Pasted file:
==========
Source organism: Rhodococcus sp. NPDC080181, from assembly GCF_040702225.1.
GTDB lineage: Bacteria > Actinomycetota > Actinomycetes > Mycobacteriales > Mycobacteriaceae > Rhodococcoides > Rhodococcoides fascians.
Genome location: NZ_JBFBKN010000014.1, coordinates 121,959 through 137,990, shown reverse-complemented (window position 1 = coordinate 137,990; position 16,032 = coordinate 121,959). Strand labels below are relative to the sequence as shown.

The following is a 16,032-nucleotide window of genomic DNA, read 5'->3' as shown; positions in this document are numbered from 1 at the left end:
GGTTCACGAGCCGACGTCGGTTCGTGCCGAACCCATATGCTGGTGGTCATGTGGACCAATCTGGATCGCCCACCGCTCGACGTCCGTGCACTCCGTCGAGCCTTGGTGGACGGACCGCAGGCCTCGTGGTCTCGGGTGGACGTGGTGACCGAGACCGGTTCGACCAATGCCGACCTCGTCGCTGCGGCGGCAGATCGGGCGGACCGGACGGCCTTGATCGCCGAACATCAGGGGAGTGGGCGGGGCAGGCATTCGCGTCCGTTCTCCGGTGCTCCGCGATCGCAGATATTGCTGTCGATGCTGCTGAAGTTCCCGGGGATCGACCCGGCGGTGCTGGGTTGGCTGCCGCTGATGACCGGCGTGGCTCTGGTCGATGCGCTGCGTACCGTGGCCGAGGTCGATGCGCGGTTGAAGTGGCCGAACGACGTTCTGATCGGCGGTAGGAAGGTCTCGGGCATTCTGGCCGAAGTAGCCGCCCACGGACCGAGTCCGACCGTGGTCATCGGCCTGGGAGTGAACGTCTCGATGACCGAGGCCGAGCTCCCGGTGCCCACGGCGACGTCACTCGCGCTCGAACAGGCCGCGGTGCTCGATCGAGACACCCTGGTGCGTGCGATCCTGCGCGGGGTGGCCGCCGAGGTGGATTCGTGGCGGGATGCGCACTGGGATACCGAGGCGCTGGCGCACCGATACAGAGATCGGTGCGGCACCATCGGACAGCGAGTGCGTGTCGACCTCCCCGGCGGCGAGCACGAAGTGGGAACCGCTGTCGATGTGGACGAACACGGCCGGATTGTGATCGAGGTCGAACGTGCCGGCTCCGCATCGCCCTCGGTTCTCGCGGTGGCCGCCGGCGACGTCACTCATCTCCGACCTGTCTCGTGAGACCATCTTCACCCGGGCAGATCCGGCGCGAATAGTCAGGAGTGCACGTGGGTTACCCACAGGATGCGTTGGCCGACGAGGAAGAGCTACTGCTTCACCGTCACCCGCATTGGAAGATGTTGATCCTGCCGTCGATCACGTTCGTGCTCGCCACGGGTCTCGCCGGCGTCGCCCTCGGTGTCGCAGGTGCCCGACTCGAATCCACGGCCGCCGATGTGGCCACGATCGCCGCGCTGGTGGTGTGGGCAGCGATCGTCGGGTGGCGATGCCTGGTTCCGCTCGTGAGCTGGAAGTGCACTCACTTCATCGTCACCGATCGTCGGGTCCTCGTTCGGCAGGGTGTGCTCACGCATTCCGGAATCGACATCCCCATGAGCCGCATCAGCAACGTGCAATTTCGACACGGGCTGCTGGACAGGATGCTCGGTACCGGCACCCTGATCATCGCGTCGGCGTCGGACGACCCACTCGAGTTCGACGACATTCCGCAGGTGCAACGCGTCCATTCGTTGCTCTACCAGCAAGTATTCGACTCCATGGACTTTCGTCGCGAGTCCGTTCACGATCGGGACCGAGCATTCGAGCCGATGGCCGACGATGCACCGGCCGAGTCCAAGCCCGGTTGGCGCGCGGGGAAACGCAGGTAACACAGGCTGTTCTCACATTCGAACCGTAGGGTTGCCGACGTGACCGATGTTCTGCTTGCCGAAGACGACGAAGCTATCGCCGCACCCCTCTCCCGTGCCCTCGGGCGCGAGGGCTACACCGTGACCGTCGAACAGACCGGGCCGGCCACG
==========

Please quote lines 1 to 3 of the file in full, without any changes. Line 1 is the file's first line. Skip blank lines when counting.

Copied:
Source organism: Rhodococcus sp. NPDC080181, from assembly GCF_040702225.1.
GTDB lineage: Bacteria > Actinomycetota > Actinomycetes > Mycobacteriales > Mycobacteriaceae > Rhodococcoides > Rhodococcoides fascians.
Genome location: NZ_JBFBKN010000014.1, coordinates 121,959 through 137,990, shown reverse-complemented (window position 1 = coordinate 137,990; position 16,032 = coordinate 121,959). Strand labels below are relative to the sequence as shown.